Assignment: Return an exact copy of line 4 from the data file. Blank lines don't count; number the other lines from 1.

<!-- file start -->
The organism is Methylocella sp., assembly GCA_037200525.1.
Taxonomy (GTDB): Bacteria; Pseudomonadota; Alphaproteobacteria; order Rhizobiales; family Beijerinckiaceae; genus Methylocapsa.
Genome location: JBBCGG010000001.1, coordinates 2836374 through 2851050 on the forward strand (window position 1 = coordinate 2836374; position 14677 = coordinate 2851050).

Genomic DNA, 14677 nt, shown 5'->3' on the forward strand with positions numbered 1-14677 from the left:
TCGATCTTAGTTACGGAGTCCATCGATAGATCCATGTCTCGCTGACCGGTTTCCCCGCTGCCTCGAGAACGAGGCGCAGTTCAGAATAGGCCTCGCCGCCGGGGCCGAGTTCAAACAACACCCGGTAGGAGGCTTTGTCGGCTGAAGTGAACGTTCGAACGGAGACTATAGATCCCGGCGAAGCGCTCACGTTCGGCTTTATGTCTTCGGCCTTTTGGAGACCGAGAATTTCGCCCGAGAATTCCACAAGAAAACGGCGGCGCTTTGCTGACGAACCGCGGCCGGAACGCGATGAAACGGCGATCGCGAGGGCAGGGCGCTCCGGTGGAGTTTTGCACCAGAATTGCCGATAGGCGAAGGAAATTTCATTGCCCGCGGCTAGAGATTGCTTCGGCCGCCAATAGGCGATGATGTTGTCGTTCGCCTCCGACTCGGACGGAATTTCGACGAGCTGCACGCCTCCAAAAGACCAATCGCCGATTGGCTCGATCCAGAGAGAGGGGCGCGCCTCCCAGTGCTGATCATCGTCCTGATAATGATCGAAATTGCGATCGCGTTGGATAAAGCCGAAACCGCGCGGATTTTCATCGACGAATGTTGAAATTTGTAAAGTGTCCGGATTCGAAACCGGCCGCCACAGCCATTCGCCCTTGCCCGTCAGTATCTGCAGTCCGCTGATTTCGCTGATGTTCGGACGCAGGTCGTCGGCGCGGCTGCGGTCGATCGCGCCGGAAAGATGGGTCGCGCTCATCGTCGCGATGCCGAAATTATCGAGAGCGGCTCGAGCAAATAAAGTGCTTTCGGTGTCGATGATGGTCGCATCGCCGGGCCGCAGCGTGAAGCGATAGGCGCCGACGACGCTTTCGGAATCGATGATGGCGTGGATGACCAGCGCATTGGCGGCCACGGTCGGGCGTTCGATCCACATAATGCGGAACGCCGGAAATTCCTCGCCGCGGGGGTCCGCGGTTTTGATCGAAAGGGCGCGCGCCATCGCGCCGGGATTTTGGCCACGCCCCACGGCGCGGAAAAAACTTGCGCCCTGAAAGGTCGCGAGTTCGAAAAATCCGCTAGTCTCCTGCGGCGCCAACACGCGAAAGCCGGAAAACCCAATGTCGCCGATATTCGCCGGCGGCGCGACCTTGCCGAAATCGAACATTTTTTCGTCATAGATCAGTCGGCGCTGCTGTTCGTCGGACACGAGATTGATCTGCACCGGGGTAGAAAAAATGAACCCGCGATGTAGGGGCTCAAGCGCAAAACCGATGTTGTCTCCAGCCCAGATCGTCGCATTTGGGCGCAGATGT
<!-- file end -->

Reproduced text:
Genomic DNA, 14677 nt, shown 5'->3' on the forward strand with positions numbered 1-14677 from the left: